Voice of Warriors host Mollie Grywalsky recalls how co-host Patti Katter, whose husband is also an OIF disabled vet, inspired her to duty. “Mike was injured in 2003. He’s a typical hard-headed marine who thinks it’s taboo to get help. But after eight years, he had to do something. So I got in touch with our OIF social worker at the VA, who put me in touch with Patti, because Patti was a strong advocate for her own husband,” she says. “I knew there’d be lots of red tape at the VA, which would overwhelm any person. But for someone like Mike, with PTSD and short-term memory loss, I knew he’d get to the point where he’d just give up. So I thought, I need to be there for him, be his wife and his caregiver and do whatever it takes to get through this.”
While deployed in Afghanistan during Operation Enduring Freedom, Brad Christian spent months battling terrorists from a helicopter. And though he’s now back home in Virginia running his own consulting group, he continues to use the lessons learned as a Green Beret. “Throughout my military career, knowing that people around me were willing to sacrifice for me made me want to be the best that I could. And over the years I’ve seen how that bond is universal among members of the Special Forces,” he tells Navy SEAL Radio host David Rutherford. “Today I try to encourage people to have a deeper commitment to whatever organization they’re a part of, whether it’s a church group or corporaton. I try to share what I learned in the special ops, which is to keep all missions focused; know what you're trying to accomplish, do it to the best of your ability, and be willing to sacrifice to accomplish the mission.”
Susan Wagers—whose own post-50 life was fraught with divorce, job loss, illness and unemployment—explains how implementing standard operating proceedures can bring military families back from the brink of most any hardship. “Keep in mind that the SOP is a set of written instructions that document a routine that’s followed by an individual or an organization. And you have to customize each SOP to fit you, your family and your household,” the life coach tells Army Wife Radio host Tara Crooks. “When I created an SOP for one military couple to cover their move to new location, they were able to find safety-deposit keys, insurance policies, tax records, and their kids’ medical records. The medical records were particularly important in getting them enrolled in their new school.”
For Jennifer Pilcher, the road to profitability is paved with people—namely hard-working military wives. Four years ago, she founded MilitaryOneClick.com to provide military families with resources ranging from employment to education to wellness. Now employing 10 staffers, her company has since been ranked among Inc. Magazine’s Top 7 Military Start-Ups. “I say this all the time when people ask me about growing a small business,” she tells Navy Wife Radio host Wendy Poling. “We started out with one person working for the website. And then we got a client. And then we got a second person. And then we got another client—and a third person. So I truly, truly believe in the team.”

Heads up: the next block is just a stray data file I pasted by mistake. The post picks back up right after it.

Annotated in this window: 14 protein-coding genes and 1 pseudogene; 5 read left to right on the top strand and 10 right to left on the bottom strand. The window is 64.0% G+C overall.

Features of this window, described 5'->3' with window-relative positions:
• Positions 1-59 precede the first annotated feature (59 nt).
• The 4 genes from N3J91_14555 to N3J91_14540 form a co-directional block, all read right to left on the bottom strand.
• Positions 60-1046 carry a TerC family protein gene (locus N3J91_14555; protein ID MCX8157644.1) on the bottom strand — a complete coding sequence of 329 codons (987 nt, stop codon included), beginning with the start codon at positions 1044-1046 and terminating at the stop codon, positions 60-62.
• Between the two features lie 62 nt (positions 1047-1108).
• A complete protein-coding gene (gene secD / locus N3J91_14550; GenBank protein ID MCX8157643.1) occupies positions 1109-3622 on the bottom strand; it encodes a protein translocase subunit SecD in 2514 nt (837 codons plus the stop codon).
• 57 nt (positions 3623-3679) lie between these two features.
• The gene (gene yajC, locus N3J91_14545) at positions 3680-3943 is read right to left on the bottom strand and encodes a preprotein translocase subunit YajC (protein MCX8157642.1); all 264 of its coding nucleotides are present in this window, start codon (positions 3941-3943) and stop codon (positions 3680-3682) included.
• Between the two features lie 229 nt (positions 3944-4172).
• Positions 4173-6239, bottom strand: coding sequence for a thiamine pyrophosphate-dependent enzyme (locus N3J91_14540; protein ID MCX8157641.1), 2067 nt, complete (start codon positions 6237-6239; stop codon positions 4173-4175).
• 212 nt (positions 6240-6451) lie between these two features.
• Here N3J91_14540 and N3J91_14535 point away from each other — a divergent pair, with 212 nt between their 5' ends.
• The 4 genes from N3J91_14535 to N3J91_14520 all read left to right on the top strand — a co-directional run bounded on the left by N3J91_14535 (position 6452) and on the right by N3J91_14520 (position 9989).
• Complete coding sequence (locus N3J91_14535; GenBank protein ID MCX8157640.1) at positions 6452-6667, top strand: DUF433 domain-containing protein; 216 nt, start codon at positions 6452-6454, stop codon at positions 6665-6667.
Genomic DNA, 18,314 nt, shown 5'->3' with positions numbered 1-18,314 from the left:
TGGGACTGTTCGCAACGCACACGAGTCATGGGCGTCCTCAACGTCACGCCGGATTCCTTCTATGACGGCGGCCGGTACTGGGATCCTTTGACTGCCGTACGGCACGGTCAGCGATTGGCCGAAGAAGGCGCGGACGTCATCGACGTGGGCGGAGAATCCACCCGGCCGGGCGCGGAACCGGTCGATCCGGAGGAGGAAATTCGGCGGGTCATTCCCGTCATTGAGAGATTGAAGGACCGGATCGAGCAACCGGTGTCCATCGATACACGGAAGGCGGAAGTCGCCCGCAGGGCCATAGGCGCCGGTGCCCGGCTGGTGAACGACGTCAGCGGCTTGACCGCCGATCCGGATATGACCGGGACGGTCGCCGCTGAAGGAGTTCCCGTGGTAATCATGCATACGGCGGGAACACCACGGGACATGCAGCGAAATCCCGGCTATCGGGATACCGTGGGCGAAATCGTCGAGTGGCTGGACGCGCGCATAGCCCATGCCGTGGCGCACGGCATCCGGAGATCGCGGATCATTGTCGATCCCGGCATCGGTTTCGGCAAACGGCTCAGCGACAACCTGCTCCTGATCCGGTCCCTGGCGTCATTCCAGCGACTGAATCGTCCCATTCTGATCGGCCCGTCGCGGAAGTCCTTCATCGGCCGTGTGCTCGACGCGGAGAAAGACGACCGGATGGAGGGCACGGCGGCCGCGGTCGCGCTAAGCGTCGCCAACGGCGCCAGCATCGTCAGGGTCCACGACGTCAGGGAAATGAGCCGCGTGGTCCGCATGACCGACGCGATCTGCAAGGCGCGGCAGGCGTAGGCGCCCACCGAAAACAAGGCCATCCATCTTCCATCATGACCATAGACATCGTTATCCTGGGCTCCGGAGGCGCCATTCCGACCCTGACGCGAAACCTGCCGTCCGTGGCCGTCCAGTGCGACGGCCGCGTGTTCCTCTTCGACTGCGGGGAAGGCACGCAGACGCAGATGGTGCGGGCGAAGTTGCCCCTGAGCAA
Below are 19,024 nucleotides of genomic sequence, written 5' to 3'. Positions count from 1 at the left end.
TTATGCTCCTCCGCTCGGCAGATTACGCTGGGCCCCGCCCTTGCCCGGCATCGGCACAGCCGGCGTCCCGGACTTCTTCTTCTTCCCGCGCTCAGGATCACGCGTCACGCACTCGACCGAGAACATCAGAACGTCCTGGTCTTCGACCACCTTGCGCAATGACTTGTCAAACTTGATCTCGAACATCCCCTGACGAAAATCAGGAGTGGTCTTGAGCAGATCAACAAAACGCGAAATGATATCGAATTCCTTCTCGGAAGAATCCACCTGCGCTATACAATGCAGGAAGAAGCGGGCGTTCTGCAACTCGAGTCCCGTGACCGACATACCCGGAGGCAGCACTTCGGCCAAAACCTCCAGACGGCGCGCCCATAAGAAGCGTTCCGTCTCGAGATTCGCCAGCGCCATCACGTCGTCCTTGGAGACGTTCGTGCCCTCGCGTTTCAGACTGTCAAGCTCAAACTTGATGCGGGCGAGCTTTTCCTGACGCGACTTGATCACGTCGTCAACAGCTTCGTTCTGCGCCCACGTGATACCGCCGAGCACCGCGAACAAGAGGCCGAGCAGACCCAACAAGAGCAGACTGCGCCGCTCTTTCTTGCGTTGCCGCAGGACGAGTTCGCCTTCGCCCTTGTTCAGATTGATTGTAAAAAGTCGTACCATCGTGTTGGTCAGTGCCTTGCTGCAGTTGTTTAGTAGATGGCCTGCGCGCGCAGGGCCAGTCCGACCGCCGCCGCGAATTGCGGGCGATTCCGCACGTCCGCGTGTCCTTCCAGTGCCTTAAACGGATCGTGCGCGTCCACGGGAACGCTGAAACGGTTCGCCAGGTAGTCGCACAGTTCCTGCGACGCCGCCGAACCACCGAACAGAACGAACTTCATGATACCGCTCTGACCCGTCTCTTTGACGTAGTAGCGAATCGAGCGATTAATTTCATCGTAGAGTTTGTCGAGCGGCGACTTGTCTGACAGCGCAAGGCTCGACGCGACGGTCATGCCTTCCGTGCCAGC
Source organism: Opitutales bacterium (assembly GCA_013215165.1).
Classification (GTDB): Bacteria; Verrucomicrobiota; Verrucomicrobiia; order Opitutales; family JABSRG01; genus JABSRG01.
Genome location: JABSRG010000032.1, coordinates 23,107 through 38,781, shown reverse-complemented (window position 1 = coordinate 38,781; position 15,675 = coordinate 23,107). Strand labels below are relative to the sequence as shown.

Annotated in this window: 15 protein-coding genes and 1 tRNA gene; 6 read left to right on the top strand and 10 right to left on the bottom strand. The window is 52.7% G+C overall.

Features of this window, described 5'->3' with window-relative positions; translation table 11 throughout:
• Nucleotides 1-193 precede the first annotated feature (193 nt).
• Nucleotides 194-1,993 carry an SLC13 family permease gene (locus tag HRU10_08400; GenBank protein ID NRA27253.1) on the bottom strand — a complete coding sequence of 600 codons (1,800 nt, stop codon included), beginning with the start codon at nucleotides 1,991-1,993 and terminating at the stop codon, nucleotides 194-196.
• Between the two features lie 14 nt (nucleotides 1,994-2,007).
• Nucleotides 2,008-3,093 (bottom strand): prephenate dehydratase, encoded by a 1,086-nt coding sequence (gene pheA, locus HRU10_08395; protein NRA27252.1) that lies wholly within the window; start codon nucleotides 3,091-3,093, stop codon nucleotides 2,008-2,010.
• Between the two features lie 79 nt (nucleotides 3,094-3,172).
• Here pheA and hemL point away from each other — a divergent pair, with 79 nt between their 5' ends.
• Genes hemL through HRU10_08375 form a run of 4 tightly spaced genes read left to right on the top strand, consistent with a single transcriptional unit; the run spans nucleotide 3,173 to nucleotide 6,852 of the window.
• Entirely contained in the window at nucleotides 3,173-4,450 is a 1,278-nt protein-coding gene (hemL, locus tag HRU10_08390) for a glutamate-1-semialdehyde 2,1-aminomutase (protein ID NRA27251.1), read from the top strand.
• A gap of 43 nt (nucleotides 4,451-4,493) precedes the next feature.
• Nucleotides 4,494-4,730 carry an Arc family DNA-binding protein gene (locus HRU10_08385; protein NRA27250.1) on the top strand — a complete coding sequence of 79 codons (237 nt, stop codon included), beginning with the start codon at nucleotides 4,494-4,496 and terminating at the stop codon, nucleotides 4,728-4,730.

Pam Busenius takes her role as a caregiver to her wounded veteran husband very seriously. But even the best intentions sometimes come crashing down in the face of economic hardship—leaving families like Pam’s homeless and fearing for their well-being. So when The Elizabeth Dole Foundation stepped in to provide support, Pam didn’t forget. “It’s made us a stronger family,” she tells Family of a Vet host Debbie Sprague. “Having struggled, the kids now understand when I tell them that certain things are not in the budget right now. And when I do treat them to something they want, they don’t take it for granted. They’re ever so grateful for everything we have.”
Shasta Nelson is worried about the itinerant nature of life among those who serve. Ditto their spouses. “Military families are being asked to move often and have to make friends at a faster rate than civilian families,” the author of Friendships Don't Just Happen!: The Guide to Creating a Meaningful Circle of GirlFriends, tells Army Wife Radio host Paula Swanson. “They move about every three years. But three years is how long it typically takes in a new place to form meaningful friendships.” Paula concurs—but also sees a bright spot. “Though that can be heartbreaking, it’s testament to our resilience as a community,” she says. “It makes us more trusting of people faster. And we differentiate between those friends who help us get through a deployment, those who help us after a deployment, and those who are friends for life.”